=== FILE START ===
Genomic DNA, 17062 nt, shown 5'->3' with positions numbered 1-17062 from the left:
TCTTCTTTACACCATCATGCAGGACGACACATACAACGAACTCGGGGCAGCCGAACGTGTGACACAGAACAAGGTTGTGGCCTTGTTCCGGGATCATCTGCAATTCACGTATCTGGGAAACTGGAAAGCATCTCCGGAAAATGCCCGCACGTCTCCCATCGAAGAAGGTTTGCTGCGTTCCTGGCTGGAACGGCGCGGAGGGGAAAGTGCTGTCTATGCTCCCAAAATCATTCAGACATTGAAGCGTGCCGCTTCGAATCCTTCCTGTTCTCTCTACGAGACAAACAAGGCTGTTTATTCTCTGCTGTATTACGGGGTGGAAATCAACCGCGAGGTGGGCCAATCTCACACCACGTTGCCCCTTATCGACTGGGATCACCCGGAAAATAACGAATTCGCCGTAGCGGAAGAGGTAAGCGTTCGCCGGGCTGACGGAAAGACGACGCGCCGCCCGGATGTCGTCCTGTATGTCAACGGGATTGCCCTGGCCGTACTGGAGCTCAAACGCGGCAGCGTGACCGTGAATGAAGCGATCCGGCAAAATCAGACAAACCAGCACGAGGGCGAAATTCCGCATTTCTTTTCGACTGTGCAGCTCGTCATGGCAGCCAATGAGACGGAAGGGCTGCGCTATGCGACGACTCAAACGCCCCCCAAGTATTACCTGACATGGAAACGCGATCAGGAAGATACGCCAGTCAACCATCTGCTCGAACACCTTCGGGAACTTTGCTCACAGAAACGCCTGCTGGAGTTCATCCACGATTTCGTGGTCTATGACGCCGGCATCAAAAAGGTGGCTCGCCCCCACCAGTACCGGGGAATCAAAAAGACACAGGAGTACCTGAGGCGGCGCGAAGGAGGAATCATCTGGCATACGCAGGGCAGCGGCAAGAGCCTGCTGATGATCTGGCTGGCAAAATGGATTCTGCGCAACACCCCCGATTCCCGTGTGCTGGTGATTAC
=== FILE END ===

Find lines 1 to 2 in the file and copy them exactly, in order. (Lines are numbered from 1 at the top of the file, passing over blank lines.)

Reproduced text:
Genomic DNA, 17062 nt, shown 5'->3' with positions numbered 1-17062 from the left:
TCTTCTTTACACCATCATGCAGGACGACACATACAACGAACTCGGGGCAGCCGAACGTGTGACACAGAACAAGGTTGTGGCCTTGTTCCGGGATCATCTGCAATTCACGTATCTGGGAAACTGGAAAGCATCTCCGGAAAATGCCCGCACGTCTCCCATCGAAGAAGGTTTGCTGCGTTCCTGGCTGGAACGGCGCGGAGGGGAAAGTGCTGTCTATGCTCCCAAAATCATTCAGACATTGAAGCGTGCCGCTTCGAATCCTTCCTGTTCTCTCTACGAGACAAACAAGGCTGTTTATTCTCTGCTGTATTACGGGGTGGAAATCAACCGCGAGGTGGGCCAATCTCACACCACGTTGCCCCTTATCGACTGGGATCACCCGGAAAATAACGAATTCGCCGTAGCGGAAGAGGTAAGCGTTCGCCGGGCTGACGGAAAGACGACGCGCCGCCCGGATGTCGTCCTGTATGTCAACGGGATTGCCCTGGCCGTACTGGAGCTCAAACGCGGCAGCGTGACCGTGAATGAAGCGATCCGGCAAAATCAGACAAACCAGCACGAGGGCGAAATTCCGCATTTCTTTTCGACTGTGCAGCTCGTCATGGCAGCCAATGAGACGGAAGGGCTGCGCTATGCGACGACTCAAACGCCCCCCAAGTATTACCTGACATGGAAACGCGATCAGGAAGATACGCCAGTCAACCATCTGCTCGAACACCTTCGGGAACTTTGCTCACAGAAACGCCTGCTGGAGTTCATCCACGATTTCGTGGTCTATGACGCCGGCATCAAAAAGGTGGCTCGCCCCCACCAGTACCGGGGAATCAAAAAGACACAGGAGTACCTGAGGCGGCGCGAAGGAGGAATCATCTGGCATACGCAGGGCAGCGGCAAGAGCCTGCTGATGATCTGGCTGGCAAAATGGATTCTGCGCAACACCCCCGATTCCCGTGTGCTGGTGATTAC